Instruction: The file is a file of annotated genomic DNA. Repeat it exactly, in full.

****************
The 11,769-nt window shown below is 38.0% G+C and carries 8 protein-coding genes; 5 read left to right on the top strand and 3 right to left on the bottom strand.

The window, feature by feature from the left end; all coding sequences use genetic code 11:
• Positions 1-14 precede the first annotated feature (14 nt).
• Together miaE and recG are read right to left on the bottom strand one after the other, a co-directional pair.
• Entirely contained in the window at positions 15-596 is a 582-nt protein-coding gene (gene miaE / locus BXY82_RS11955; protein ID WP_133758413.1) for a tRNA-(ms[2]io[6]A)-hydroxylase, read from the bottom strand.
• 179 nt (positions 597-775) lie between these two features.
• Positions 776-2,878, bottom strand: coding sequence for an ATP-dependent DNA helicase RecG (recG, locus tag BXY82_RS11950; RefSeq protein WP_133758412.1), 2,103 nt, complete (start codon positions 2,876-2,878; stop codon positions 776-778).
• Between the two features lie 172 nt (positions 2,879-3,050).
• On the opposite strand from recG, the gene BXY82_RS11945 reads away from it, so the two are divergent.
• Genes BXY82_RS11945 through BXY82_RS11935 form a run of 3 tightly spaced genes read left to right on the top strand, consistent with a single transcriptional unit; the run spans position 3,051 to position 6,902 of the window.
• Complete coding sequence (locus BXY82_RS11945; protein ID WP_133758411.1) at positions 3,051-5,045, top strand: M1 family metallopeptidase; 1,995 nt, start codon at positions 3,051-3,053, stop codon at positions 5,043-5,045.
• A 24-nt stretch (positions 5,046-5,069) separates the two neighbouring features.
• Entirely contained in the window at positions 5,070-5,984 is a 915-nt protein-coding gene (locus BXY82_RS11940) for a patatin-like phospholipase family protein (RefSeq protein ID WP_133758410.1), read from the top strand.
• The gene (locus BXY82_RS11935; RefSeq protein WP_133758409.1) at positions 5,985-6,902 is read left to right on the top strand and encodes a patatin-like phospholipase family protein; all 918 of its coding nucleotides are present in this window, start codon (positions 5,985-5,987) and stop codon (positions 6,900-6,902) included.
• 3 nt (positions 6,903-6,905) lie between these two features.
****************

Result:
The 11,769-nt window shown below is 38.0% G+C and carries 8 protein-coding genes; 5 read left to right on the top strand and 3 right to left on the bottom strand.

The window, feature by feature from the left end; all coding sequences use genetic code 11:
• Positions 1-14 precede the first annotated feature (14 nt).
• Together miaE and recG are read right to left on the bottom strand one after the other, a co-directional pair.
• Entirely contained in the window at positions 15-596 is a 582-nt protein-coding gene (gene miaE / locus BXY82_RS11955; protein ID WP_133758413.1) for a tRNA-(ms[2]io[6]A)-hydroxylase, read from the bottom strand.
• 179 nt (positions 597-775) lie between these two features.
• Positions 776-2,878, bottom strand: coding sequence for an ATP-dependent DNA helicase RecG (recG, locus tag BXY82_RS11950; RefSeq protein WP_133758412.1), 2,103 nt, complete (start codon positions 2,876-2,878; stop codon positions 776-778).
• Between the two features lie 172 nt (positions 2,879-3,050).
• On the opposite strand from recG, the gene BXY82_RS11945 reads away from it, so the two are divergent.
• Genes BXY82_RS11945 through BXY82_RS11935 form a run of 3 tightly spaced genes read left to right on the top strand, consistent with a single transcriptional unit; the run spans position 3,051 to position 6,902 of the window.
• Complete coding sequence (locus BXY82_RS11945; protein ID WP_133758411.1) at positions 3,051-5,045, top strand: M1 family metallopeptidase; 1,995 nt, start codon at positions 3,051-3,053, stop codon at positions 5,043-5,045.
• A 24-nt stretch (positions 5,046-5,069) separates the two neighbouring features.
• Entirely contained in the window at positions 5,070-5,984 is a 915-nt protein-coding gene (locus BXY82_RS11940) for a patatin-like phospholipase family protein (RefSeq protein ID WP_133758410.1), read from the top strand.
• The gene (locus BXY82_RS11935; RefSeq protein WP_133758409.1) at positions 5,985-6,902 is read left to right on the top strand and encodes a patatin-like phospholipase family protein; all 918 of its coding nucleotides are present in this window, start codon (positions 5,985-5,987) and stop codon (positions 6,900-6,902) included.
• 3 nt (positions 6,903-6,905) lie between these two features.